Trump says he made Juneteenth ‘very famous’
President Trump said in an interview with The Wall Street Journal that he made Juneteenth, the annual holiday commemorating the end of slavery, “very famous” by originally scheduling a campaign rally on the date.
“I did something good: I made Juneteenth very famous,” Trump told the Journal in an interview Wednesday, referencing the news coverage of the planned rally that was moved to a later date. “It’s actually an important event, an important time. But nobody had ever heard of it.”
Trump was widely criticized for scheduling the rally on June 19 in Tulsa, Okla., the site of one of the bloodiest acts of racial violence in 1921, with many critics charging that it was a racially insensitive decision.
Trump eventually postponed the rally, acknowledging “many” of his African American friends and supporters had reached out asking him to change the date.
Juneteenth has been a day to mark the end of slavery in the United States for more than 150 years and is recognized as a holiday in 47 states and the District of Columbia.
Trump told the Journal that a black Secret Service agent informed him of the meaning of Juneteenth. He also claimed he polled those around him and none had heard of the annual holiday. Trump was surprised to learn from an aide during the interview with the Journal that the White House put out a statement marking the occasion last year.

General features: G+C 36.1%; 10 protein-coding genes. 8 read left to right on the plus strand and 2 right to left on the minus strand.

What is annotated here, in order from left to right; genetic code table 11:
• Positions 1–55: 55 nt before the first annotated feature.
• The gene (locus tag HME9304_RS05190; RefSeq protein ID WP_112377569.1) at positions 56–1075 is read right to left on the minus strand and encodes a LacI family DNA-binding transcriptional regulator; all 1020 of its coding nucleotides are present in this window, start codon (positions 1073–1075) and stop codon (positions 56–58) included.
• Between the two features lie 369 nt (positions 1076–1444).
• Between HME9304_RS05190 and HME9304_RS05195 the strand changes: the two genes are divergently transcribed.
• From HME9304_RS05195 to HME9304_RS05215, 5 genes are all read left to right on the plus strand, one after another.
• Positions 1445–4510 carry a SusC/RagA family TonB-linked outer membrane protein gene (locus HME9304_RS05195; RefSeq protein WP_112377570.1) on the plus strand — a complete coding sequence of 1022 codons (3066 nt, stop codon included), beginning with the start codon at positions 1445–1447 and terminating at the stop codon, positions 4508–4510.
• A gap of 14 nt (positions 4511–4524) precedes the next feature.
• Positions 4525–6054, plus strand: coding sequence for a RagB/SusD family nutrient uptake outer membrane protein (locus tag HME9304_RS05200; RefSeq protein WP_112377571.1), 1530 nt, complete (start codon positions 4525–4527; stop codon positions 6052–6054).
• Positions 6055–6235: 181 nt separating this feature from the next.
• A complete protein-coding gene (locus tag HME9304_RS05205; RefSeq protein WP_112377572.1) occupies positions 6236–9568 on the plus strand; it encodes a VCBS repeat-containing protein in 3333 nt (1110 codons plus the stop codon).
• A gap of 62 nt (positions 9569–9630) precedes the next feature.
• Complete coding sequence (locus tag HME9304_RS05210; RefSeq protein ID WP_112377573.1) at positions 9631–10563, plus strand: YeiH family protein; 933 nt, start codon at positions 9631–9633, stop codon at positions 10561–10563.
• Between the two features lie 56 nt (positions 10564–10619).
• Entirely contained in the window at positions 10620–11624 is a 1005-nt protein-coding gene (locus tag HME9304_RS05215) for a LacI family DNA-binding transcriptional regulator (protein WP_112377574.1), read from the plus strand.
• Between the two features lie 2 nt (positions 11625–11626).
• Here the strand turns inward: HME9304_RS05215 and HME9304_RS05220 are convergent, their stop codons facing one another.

“Oh, really? We put out a statement? The Trump White House put out a statement?” Trump said. “OK, OK. Good.”
Trump’s Tulsa rally is scheduled to take place on Saturday evening, marking his first campaign rally since March. It is expected to draw a substantial crowd to Tulsa’s BOK Center, raising concerns about the potential for the event to spread the novel coronavirus. The campaign plans to conduct temperature checks and distribute masks and hand sanitizer to attendees.
The Trump campaign’s announcement of the rally coincided with nationwide protests over the police killing of George Floyd, an unarmed black man. Trump’s handling of and rhetoric on the demonstrations has also come under sustained scrutiny in recent weeks.
Trump, who signed an executive order Tuesday to incentivize police reform, acknowledged in the Journal interview that there is “some” systemic racism in the United States but asserted that the country had made substantial progress in rooting out racism from its institutions.
“I’d like to think there is not” systemic racism, Trump told the Journal. “But unfortunately, there probably is some. I would also say it’s very substantially less than it used to be.”